Computing Area of Two-dimensional Solids – Circles and Ellipses

in Aviation Mathematics


A circle is a closed, curved, plane figure. [Figure 1‑20] Every point on the circle is an equal distance from the center of the circle. The diameter is the distance across the circle (through the center). The radius is the distance from the center to the edge of the circle. The diameter is always twice the length of the radius. The circumference, or distance around, a circle is equal to the diameter times π.

Figure 1-20. Circle.

Figure 1-20. Circle.

Circumference = C = d π

The formula for the area of a circle is:

Area = π × radius2 = π × r2

Example: The bore, or “inside diameter,” of a certain aircraft engine cylinder is 5 inches. Find the area of the cross section of the cylinder.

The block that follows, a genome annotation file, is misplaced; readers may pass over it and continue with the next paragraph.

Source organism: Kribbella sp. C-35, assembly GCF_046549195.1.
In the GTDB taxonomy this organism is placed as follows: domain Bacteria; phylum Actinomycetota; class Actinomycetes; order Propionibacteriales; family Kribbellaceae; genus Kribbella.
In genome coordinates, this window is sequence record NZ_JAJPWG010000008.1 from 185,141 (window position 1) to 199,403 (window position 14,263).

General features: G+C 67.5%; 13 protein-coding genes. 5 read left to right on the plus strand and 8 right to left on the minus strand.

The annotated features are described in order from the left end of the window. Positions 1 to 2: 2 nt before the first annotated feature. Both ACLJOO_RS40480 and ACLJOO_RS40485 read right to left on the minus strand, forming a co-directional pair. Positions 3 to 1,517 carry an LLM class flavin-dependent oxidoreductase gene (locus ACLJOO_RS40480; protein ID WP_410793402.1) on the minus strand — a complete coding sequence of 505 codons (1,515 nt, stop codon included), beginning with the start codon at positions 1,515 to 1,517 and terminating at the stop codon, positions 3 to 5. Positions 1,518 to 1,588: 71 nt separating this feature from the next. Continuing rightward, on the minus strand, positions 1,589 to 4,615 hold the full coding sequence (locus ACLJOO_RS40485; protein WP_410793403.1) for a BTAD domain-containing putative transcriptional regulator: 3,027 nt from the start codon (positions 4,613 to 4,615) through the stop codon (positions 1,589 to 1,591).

First, substitute the known values in the formula:

A = π × r^2.

The diameter is 5 inches, so the radius is 2.5 inches. (diameter = radius × 2)

A = 3.1416 × (2.5 inches)^2 = 3.1416 × 6.25 square inches = 19.635 square inches


An ellipse is a closed, curved, plane figure and is commonly called an oval. [Figure 1-21] In a radial engine, the articulating rods connect to the hub by pins, which travel in the pattern of an ellipse (i.e., an elliptical or obital path).

Figure 1-21. Ellipse.

Figure 1-21. Ellipse.


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